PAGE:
Saturday, March 15, 2008

Redefining Market Failures: Bear Stearns and the Class Element in Market Discipline

We have been told that " The Federal Reserve took the extraordinary step yesterday of providing emergency funding to one of Wall Street's venerable firms, Bear Stearns, after it ran out of cash to repay its lenders." Neil Irwin and Tomoeh Murakami Tse, Fred Comes to the Rescue as Wall Street Giant Slips, The Washington, March 15, 2008. Government intervention was both extraordinary and necessary, we were told, to prevent a collapse of the economy.
"The Fed's action, arranged in a series of pre-dawn deliberations yesterday, is one of the most significant government efforts to save a private firm in modern times. The nearest parallels are the New York Fed-engineered buyout of the hedge fund Long-Term Capital Management in 1998 and the bailout of Continental Illinois Bank in 1984."
Neil Irwin and Tomoeh Murakami Tse, Fred Comes to the Rescue as Wall Street Giant Slips, The Washington, March 15, 2008.

But while we are all breathing a sigh of relief at the heroic action of the great leaders of our public and private sector, now may be an excellent time to reflect on the lessons of this affair--one that will likely be repeated as the United States lurches toward its Presidential election in November 2008. The first lesson is the most well known--it is better to borrow enough to become a threat to the lending system than to do otherwise. Bear Stearns reminds us that swine are rewarded and nice little well behaved creatures are devoured. It is better to be a swine than not. "Critics characterized the Fed's move as a bailout that inappropriately intrudes on the free market and could lead banks to keep taking risks like those that imperiled Bear Stearns. Other analysts said the action was necessary, given the precarious state of world financial markets." Neil Irwin and Tomoeh Murakami Tse, Fred Comes to the Rescue as Wall Street Giant Slips, The Washington, March 15, 2008.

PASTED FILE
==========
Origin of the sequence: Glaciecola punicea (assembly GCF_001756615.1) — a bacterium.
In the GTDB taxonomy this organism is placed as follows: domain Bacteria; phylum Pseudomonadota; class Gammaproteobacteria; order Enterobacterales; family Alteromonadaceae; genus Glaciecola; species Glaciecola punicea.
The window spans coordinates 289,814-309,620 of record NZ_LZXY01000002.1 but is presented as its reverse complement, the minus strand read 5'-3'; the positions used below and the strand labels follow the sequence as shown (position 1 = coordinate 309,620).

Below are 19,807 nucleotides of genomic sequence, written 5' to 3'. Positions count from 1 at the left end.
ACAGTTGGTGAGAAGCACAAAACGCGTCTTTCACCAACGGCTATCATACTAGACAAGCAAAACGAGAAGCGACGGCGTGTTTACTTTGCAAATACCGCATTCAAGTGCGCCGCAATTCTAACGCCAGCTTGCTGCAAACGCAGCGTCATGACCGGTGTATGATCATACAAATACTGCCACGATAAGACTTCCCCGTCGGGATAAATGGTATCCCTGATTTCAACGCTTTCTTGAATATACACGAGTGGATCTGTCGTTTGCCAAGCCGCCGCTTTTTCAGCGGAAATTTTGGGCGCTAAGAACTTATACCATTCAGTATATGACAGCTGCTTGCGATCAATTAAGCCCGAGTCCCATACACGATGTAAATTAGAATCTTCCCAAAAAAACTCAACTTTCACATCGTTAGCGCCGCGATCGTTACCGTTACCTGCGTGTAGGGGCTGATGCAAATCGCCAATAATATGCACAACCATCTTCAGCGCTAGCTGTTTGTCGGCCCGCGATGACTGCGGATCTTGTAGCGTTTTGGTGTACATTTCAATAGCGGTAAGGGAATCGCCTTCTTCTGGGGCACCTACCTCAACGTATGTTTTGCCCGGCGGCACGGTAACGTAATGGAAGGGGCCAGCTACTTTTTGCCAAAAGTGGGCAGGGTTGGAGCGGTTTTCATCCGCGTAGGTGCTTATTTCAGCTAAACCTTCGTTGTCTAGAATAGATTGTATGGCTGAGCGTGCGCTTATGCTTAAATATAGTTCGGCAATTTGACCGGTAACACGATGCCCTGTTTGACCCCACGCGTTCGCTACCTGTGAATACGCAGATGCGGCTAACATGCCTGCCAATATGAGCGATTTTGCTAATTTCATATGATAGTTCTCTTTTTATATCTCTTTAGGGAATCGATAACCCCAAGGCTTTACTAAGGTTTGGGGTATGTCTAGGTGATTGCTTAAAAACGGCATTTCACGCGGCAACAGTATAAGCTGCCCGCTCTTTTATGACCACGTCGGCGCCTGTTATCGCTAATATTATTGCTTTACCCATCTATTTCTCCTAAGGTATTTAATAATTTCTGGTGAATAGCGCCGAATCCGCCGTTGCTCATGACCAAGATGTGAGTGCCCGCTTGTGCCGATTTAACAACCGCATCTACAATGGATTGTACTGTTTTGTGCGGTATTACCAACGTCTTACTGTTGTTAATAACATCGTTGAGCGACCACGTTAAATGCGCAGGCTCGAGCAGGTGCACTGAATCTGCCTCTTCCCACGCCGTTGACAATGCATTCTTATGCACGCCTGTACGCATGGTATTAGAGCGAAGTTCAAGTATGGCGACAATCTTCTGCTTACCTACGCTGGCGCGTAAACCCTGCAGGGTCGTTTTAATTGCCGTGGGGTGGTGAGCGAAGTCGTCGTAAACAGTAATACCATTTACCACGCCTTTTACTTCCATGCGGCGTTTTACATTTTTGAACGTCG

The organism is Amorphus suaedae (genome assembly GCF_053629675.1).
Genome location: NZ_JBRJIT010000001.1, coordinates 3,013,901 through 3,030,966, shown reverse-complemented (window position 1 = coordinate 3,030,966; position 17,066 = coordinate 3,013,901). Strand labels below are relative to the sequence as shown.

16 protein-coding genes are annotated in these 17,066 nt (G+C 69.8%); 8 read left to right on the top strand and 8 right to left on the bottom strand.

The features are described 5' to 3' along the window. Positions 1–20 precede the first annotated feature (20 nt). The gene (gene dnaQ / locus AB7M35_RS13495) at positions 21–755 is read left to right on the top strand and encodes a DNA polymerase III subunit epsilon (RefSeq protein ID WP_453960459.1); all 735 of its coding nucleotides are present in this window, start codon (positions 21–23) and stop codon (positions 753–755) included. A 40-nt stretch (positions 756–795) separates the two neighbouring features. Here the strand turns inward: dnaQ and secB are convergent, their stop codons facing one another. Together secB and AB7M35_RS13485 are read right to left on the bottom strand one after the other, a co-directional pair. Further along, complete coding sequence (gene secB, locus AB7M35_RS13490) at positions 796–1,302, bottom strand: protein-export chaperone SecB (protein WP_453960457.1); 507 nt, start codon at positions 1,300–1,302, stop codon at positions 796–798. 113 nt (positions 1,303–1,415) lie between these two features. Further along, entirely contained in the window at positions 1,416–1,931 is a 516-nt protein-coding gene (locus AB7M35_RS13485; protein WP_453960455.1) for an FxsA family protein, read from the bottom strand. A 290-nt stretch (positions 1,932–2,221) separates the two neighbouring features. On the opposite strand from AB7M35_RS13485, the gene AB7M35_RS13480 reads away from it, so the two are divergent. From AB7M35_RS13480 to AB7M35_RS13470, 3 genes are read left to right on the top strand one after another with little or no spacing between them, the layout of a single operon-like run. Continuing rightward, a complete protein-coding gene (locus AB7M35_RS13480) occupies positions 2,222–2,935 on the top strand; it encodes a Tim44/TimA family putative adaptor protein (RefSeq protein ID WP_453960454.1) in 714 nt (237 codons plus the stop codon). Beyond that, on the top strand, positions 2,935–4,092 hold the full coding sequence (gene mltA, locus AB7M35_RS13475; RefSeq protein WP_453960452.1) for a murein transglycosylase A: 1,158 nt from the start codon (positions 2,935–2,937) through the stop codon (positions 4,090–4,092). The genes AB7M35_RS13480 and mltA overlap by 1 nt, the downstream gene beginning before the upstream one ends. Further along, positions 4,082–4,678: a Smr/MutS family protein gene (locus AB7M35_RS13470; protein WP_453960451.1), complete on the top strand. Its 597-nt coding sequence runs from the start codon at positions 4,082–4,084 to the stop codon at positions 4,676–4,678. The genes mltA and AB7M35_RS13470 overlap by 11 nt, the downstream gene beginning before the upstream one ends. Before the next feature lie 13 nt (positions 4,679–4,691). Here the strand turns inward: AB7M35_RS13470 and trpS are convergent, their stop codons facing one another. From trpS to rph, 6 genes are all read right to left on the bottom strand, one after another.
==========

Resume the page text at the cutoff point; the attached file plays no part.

But more important, perhaps, is a lesson about the class ramifications of this market system. First, not all market participants are treated equally in the market. Markets are a long way from being the perfect vehicle for the discipline of economic activity. More importantly, as economic institutions become more powerful, their public institutional aspects become more important as well. Bear Stearns cannot be permitted to fail because, in essence, it serves a public function--maintaining state policy on finance and the framework on the market through which such public policy is effectuated. In a sense, then, the critique of developing states is vindicated to some extent here. Because Bear Stearns serves a public function, it ought to be burdened, to that extent at least, with the obligations of states--accountability, observation of human rights and other norms. There is an inconsistency here, then, between the actions of the United States in the international arena, and its actions in saving Bear Stearns. See Larry Caá Backer,